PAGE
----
DAKAR, Senegal — At least 11 newborn babies have died after a fire blazed through a public hospital’s neonatal unit in Senegal, the president of the West African nation said Thursday.
One family was already grieving when they got the call. Adama Diagne, 55, said her daughter-in-law died three weeks ago during childbirth — the infant, her grandson, lost his life in the blaze.
His name was Mouhamed.
“We only had time to baptize him,” Diagne said, choking up.
A politician and public works engineer, Cheikh Bamba Dièye, called for a thorough review of Senegal’s medical centers, saying he was “appalled by the horrific and unacceptable death” following a “recurrence of tragedies.”
Four newborns were killed last year in a fire at a maternity ward in the northern town of Linguère. At the time, the mayor blamed an air conditioning malfunction.
Amnesty International’s Senegal director, Seydi Gassama, demanded action from the nation’s leaders Wednesday, saying this kind of accident had become a pattern.
“We sympathize with the pain of the bereaved families,” he said, “and urge the government to set up an independent commission of inquiry to locate those responsible and punish the culprits.”
Yacine Thiobane, a social worker in Tivaouane, said she was called to the hospital just before midnight Wednesday to comfort families. She found a heart-wrenching scene: People gathered outside. Sobbing mothers. Firefighters removing the bodies.
“The babies were burned to death,” Thiobane said. “The reality is, the system is sick and needs reform.”
Health officials in Senegal said they were launching an investigation. Emergency responders remained at the wreckage Thursday morning. An electrical short circuit probably ignited the fire, officials said on television.
“To their mothers and their families, I express my deepest sympathy,” Senegalese President Macky Sall tweeted.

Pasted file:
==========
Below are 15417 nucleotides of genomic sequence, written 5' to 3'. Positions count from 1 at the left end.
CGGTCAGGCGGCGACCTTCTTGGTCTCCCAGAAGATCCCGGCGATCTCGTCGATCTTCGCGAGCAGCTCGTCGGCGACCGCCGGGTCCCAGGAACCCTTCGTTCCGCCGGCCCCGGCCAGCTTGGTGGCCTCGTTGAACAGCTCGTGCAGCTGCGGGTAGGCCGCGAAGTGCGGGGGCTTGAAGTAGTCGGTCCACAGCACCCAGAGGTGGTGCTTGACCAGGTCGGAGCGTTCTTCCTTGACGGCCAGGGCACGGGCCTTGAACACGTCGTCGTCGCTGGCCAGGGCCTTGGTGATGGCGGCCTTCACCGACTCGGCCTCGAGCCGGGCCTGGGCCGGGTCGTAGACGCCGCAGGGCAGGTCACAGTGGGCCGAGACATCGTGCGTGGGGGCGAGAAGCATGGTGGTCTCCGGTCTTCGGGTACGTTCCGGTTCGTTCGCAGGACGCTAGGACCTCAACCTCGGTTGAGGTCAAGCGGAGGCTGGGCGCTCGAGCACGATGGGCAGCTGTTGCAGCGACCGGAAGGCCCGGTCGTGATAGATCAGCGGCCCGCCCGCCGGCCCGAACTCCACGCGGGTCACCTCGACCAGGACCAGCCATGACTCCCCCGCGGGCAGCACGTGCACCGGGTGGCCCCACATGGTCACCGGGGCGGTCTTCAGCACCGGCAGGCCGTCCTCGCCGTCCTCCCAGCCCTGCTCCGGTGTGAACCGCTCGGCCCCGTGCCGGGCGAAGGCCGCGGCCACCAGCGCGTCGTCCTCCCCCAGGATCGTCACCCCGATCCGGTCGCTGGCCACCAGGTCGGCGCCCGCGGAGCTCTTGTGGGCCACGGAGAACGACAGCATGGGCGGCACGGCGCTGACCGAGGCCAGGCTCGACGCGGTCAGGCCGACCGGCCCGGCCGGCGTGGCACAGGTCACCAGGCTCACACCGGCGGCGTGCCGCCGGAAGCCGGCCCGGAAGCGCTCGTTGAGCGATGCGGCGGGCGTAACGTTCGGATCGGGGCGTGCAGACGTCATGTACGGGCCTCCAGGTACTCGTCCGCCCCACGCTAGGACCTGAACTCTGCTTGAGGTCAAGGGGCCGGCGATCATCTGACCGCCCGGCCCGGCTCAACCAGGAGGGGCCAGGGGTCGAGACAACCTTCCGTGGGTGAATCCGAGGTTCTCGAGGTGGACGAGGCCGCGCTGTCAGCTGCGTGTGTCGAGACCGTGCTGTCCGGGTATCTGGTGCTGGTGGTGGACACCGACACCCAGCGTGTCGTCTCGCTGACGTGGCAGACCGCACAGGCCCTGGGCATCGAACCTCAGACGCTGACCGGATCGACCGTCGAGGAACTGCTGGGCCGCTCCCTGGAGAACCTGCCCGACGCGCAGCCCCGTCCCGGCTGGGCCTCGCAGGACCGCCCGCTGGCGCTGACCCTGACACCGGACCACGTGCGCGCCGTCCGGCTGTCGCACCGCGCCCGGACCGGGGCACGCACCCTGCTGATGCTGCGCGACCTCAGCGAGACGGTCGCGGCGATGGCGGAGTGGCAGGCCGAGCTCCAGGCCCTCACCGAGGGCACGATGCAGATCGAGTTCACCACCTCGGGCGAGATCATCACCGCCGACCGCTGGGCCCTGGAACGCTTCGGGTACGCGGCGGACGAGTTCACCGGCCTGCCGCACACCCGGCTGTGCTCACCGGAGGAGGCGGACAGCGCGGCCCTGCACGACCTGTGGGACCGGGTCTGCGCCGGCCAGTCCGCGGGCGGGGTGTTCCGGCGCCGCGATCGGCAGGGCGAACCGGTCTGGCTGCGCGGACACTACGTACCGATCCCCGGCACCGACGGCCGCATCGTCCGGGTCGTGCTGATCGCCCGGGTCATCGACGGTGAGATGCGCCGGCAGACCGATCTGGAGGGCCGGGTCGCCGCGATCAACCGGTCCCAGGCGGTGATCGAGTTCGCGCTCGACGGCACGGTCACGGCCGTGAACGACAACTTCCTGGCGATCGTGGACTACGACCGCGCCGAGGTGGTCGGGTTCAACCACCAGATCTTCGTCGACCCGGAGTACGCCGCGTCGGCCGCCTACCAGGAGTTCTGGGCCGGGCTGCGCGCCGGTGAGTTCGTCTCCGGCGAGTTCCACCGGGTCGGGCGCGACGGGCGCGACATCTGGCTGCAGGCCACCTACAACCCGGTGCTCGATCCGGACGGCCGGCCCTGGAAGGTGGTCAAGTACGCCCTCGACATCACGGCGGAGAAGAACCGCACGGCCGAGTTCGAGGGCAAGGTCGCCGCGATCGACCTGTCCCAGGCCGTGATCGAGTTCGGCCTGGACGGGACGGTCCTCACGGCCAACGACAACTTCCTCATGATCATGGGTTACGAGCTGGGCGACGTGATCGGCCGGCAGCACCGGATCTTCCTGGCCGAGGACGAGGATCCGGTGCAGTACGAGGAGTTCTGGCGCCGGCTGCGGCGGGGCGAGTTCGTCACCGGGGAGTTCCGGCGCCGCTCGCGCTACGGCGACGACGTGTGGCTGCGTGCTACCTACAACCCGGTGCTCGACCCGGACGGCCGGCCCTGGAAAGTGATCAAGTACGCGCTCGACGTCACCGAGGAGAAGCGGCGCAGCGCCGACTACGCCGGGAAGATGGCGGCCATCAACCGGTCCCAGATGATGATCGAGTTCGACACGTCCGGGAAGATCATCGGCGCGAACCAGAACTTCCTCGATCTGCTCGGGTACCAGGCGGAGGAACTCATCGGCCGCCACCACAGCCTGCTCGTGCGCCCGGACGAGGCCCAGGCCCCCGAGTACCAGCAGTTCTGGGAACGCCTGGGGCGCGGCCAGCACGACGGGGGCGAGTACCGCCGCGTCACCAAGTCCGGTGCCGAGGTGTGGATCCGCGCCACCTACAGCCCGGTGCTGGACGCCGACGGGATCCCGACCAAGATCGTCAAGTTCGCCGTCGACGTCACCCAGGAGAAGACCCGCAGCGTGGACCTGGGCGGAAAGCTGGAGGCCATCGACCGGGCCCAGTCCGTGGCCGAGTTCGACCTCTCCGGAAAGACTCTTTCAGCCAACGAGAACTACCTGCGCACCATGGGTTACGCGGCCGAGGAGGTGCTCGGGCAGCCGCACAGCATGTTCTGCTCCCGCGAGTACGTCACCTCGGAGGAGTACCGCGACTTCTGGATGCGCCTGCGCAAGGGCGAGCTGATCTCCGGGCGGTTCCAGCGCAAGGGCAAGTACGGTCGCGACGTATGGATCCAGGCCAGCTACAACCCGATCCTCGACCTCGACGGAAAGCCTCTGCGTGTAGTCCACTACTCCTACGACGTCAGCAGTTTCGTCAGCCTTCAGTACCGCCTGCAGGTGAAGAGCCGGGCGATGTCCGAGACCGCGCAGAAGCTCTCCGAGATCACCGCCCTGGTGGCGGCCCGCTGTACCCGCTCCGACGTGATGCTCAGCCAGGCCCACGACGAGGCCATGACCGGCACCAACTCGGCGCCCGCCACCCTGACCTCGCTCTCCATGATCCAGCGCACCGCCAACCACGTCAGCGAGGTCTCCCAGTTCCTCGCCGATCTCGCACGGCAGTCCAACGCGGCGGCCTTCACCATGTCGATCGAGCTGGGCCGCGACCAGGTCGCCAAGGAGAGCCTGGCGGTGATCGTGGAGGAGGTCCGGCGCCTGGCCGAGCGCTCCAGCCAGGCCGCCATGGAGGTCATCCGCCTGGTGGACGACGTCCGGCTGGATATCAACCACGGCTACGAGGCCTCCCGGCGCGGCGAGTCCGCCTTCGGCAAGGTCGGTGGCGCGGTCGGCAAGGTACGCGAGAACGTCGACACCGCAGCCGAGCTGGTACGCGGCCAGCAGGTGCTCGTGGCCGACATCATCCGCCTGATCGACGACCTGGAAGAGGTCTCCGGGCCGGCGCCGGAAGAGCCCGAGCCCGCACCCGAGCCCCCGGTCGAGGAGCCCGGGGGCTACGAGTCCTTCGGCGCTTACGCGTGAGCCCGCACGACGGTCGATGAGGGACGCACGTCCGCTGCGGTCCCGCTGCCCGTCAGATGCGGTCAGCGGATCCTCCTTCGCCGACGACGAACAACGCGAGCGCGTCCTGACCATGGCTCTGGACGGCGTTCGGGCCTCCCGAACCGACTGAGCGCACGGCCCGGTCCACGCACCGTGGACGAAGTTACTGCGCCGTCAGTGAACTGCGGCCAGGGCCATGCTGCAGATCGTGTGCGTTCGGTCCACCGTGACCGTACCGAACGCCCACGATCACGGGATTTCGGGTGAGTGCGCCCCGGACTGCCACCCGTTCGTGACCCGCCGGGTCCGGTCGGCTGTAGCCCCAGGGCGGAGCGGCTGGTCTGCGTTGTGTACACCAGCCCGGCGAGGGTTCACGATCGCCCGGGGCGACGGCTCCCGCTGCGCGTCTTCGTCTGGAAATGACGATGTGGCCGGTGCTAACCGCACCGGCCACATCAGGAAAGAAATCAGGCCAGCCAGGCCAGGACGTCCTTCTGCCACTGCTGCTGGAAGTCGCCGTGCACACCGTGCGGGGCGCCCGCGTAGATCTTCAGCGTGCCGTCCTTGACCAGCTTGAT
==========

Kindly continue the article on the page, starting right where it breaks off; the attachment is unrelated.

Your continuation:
Maternity care in Senegal was already under scrutiny following the recent death of a woman in labor who asked for and was denied a Caesarean section. Her name, Astou Sokha, has become a rallying cry for protesters.
The hospital’s director was fired after the outcry, and three midwives were found guilty of not helping someone in danger.
After tragedies like this, people lose trust in the public health system, said Nour Elhouda Nsiri, an obstetrician-gynecologist in Dakar.
That could mean more preventable deaths in Senegal, where the maternal mortality rate is already far higher than the global average.
“It is going to stay in their minds: If this could happen to one person, it could happen to them,” Nsiri said. “Then more women stay home or come to the hospital when it is too late.”
Doctors have long sounded the alarm about faulty equipment and shaky upkeep in public facilities, she said. An operating room caught fire three years ago while one of her colleagues was performing a surgery.
“Super-old everything,” she said. “Not maintained. Risky for personnel and patients. Nobody does anything about it until an incident like this happens.”